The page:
There is an informal group of anti-abortion advocates – really domestic terrorists – who have become disaffected with what they think is a lackluster response to the scourge of abortion by the mainstream pro-life movement. Calling themselves the Army of God, they consider themselves at war with the forces of evil, specifically the abortion industry. Infamous anti-abortion activists such as Paul Hill and clinic bomber Eric Rudolph have claimed to be members.
|Soldiers in the Army of God|
|Directed by Marc Levin and Daphne Pinkerson|
Soldiers in the Army of God is a 2000 HBO documentary directed by Marc Levin and Daphne Pinkerson, based on a February 1999 Esquire article titled “Neal Horsley and the Future of the Armed Abortion Conflict”1, by co-producer Daniel Voll. Like many of the documentaries I’ve viewed recently, this one is shot cinema verité-style: rather than editorializing, the creators just point the camera and let their subjects speak for themselves.
Neal Horsley is the webmaster of the radical anti-abortion Web site christiangallery.com. He and Jonathan O’Toole, a young radical anti-abortionist, also formerly maintained the Nuremberg Files, a Web page listing the names and addresses of abortionists and abortion-clinic employees. Any who were killed or maimed by anti-abortion violence were struck off the list.2 Horsley is additionally the founder of the Creator’s Rights Party, an extremist political party advocating, amongst other things, Southern secession. En route to the White Rose Banquet – an annual gathering of the most radical of anti-abortionists – O’Toole remarks that if God told him to kill for the cause, he would kill.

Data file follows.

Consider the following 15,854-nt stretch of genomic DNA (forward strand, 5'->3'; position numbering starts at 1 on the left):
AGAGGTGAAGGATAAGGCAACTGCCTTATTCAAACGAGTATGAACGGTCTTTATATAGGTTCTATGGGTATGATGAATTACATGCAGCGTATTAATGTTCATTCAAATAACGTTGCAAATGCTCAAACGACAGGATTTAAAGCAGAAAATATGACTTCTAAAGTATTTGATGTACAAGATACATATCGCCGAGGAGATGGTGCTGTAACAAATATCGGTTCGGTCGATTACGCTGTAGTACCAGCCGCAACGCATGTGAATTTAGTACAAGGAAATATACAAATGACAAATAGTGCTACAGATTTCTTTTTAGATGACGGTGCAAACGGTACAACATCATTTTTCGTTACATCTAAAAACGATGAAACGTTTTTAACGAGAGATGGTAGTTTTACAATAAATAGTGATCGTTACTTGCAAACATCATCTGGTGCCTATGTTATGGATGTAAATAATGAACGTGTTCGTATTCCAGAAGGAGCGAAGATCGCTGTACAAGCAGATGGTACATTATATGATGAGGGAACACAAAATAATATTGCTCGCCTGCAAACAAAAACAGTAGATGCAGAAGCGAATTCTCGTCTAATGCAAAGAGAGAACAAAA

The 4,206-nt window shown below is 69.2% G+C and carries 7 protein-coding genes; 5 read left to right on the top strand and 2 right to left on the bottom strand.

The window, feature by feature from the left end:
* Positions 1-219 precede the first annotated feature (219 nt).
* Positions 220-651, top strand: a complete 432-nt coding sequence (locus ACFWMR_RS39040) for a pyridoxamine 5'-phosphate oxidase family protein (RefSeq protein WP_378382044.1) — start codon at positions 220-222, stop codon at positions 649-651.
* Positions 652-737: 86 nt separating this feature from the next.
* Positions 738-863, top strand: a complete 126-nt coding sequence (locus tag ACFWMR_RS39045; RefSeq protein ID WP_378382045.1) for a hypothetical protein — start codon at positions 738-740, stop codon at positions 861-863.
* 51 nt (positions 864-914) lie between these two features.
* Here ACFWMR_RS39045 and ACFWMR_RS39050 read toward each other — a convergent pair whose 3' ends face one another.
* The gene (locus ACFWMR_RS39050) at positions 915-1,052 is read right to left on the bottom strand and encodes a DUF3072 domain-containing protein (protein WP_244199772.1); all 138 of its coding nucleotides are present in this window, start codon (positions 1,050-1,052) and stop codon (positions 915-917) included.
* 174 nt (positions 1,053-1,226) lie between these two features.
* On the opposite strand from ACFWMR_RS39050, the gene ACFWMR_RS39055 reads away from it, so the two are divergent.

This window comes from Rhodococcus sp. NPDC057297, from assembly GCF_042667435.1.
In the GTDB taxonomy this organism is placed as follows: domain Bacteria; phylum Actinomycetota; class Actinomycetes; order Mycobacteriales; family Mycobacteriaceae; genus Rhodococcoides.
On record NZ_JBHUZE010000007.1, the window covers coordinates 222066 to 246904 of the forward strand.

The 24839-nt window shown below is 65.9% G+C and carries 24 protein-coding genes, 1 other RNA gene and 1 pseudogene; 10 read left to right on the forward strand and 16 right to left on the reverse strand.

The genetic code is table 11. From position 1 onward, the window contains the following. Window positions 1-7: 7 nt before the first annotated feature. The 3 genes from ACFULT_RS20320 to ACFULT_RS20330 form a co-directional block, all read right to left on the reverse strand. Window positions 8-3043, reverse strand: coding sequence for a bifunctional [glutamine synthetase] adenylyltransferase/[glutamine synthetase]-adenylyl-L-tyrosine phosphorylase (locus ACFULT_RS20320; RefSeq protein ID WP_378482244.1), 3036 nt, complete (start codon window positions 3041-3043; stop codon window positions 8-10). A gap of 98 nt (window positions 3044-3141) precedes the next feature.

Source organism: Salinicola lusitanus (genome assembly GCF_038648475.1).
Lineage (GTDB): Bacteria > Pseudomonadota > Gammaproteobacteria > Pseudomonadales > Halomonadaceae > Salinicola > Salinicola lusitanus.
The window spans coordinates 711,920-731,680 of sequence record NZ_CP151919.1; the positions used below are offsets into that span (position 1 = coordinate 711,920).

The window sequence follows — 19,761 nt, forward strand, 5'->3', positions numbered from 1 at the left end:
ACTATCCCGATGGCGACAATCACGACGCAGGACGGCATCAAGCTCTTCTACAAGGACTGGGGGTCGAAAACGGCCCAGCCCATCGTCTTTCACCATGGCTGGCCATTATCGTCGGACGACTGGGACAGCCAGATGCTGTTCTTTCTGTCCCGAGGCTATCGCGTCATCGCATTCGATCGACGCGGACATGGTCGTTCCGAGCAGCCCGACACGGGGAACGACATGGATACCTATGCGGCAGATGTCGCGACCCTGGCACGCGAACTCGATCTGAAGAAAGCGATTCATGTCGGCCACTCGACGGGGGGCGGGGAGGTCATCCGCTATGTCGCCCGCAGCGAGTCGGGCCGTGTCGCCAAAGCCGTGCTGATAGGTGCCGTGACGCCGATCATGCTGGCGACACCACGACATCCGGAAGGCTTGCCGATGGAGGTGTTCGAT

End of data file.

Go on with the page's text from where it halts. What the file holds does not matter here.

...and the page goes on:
Bob Lokey lives in Alabama, where he has erected a giant, graphic anti-abortion billboard on his property. A trucker, he drives his rig to Washington D.C. to attend White Rose – as Lokey describes it, the “hardest core” of the pro-life movement. Though, he hastens to add, they are not hardcore enough for his liking. At the banquet he remarks to another attendee that he came hauling a load of ammonium nitrate; while he was sure it was purely for agricultural use, he expresses hope that there is an outside chance it might be used for something “non-agricultural.” (Timothy McVeigh had an effective “non-agricultural” use for fertilizer.) And when Lokey starts talking to Neal Horsley about how he circumcised himself with a pocketknife, the weirdness factor shoots off the scale.
The centrepiece of Soldiers in the Army of God is a prison interview with convicted murderer Paul Hill, then biding his time on death row for the shooting of abortionist John Britton and a clinic escort in Pensacola in 1994. The documenters had already shown Hill, via the magic of home video, screaming “GOD! HATES! MURDERERS!” at the clinic. Now, awaiting execution, with a friendly grin on his face and no visible trace of remorse, he explains to the filmmakers how God told him to buy a gun and become a murderer. The irony of his situation must have escaped him.
Bad theology often begets worse theology. But for the Army of God, it also begets worse action. I don’t even want to know what motivated Bob Lokey’s self-circumcision; clearly he needs to read Paul’s letter to the Galatians more closely. But nearly every major player in this documentary states, at some point, that if he felt God wanted him to kill for the sake of the unborn, he would kill. I’ve spoken at length elsewhere about why subjective feelings are a completely useless means of knowing God’s will. God has made known how he feels about murder: what is so hard to understand about “Thou shalt not kill”? But a Paul Hill has a feeling that God wants him to blow away an abortionist, and that trumps all other considerations, including what God has actually revealed. The very assertion shuts down all arguments to the contrary. Bad theology begets bad consequences.4